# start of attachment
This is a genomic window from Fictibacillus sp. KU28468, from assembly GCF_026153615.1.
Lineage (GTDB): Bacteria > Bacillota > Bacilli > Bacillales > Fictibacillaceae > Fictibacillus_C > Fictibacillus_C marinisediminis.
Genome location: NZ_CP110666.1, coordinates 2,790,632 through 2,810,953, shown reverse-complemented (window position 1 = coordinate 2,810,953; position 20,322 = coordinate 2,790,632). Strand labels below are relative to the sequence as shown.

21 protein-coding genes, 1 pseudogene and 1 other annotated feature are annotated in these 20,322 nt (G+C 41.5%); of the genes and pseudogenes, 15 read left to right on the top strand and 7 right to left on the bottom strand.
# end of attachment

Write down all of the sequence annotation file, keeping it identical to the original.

This is a genomic window from Fictibacillus sp. KU28468, from assembly GCF_026153615.1.
Lineage (GTDB): Bacteria > Bacillota > Bacilli > Bacillales > Fictibacillaceae > Fictibacillus_C > Fictibacillus_C marinisediminis.
Genome location: NZ_CP110666.1, coordinates 2,790,632 through 2,810,953, shown reverse-complemented (window position 1 = coordinate 2,810,953; position 20,322 = coordinate 2,790,632). Strand labels below are relative to the sequence as shown.

21 protein-coding genes, 1 pseudogene and 1 other annotated feature are annotated in these 20,322 nt (G+C 41.5%); of the genes and pseudogenes, 15 read left to right on the top strand and 7 right to left on the bottom strand.